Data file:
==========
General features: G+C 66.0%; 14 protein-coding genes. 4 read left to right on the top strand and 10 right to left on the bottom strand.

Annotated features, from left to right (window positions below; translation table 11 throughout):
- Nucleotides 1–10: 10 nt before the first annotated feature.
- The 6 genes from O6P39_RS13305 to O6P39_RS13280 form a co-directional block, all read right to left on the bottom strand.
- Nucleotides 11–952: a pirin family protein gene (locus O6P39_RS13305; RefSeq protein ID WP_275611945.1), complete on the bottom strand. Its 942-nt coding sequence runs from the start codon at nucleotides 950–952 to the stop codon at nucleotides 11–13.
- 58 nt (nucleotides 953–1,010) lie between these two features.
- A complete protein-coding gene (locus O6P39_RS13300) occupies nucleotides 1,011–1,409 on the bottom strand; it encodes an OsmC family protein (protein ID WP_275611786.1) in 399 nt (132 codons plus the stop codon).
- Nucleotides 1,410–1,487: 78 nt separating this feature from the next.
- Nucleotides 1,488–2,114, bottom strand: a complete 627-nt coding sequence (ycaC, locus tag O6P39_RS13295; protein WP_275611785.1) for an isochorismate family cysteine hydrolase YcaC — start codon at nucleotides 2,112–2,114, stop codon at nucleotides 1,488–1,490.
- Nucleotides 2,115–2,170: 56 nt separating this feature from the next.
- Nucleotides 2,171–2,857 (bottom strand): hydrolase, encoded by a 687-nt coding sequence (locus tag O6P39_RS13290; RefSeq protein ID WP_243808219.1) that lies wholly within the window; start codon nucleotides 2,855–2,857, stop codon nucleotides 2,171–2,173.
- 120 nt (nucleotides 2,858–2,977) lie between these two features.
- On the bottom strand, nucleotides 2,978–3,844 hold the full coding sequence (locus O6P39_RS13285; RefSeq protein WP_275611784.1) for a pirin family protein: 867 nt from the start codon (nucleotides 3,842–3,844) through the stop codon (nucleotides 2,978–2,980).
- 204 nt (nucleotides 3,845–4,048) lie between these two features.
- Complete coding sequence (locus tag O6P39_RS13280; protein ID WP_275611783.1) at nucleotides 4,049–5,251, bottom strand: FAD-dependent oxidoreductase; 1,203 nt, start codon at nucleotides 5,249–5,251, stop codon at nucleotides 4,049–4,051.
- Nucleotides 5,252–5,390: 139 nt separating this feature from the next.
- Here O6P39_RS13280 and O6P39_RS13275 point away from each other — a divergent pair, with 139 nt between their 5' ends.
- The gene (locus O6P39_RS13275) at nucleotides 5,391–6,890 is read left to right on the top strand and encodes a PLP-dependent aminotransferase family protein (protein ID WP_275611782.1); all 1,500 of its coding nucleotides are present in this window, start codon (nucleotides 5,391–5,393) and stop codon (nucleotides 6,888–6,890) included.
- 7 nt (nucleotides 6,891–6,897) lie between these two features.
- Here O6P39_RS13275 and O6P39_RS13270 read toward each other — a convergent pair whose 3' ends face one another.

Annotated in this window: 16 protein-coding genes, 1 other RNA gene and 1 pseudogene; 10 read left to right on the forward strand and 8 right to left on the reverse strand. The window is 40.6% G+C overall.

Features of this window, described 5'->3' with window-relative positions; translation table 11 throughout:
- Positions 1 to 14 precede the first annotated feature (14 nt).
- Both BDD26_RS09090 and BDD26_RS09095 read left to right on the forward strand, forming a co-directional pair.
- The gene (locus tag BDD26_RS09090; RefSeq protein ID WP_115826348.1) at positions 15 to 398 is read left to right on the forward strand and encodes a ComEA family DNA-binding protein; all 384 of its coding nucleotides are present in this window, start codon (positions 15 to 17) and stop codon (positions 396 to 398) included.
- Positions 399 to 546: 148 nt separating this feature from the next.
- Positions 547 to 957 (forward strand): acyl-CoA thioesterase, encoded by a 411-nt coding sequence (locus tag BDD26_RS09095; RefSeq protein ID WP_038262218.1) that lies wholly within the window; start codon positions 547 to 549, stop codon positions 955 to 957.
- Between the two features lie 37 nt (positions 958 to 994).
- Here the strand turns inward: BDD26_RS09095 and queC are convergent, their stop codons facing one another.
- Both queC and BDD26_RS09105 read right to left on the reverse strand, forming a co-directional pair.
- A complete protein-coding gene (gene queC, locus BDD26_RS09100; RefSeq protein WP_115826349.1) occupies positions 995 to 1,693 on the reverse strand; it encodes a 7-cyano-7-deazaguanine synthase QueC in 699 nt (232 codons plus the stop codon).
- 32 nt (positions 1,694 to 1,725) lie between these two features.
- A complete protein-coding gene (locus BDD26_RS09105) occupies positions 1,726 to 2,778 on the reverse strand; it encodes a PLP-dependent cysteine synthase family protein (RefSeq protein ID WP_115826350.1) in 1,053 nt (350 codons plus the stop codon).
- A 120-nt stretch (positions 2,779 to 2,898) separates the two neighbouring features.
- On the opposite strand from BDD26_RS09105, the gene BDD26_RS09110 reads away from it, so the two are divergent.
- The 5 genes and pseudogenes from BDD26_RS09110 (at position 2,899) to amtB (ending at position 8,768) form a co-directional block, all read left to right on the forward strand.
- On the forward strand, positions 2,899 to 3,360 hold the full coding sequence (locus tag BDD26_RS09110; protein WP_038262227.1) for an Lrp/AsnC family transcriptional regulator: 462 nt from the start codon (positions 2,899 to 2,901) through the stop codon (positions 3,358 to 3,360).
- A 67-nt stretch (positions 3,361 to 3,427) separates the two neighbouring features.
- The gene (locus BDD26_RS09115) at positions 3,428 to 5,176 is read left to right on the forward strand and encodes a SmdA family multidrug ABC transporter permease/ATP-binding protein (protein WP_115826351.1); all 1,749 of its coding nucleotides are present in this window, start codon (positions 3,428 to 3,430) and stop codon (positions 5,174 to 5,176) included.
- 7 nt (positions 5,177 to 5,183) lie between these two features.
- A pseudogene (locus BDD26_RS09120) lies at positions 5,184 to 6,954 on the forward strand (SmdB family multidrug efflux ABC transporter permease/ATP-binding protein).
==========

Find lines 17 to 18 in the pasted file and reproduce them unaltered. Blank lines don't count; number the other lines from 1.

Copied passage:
- Here O6P39_RS13280 and O6P39_RS13275 point away from each other — a divergent pair, with 139 nt between their 5' ends.
- The gene (locus O6P39_RS13275) at nucleotides 5,391–6,890 is read left to right on the top strand and encodes a PLP-dependent aminotransferase family protein (protein ID WP_275611782.1); all 1,500 of its coding nucleotides are present in this window, start codon (nucleotides 5,391–5,393) and stop codon (nucleotides 6,888–6,890) included.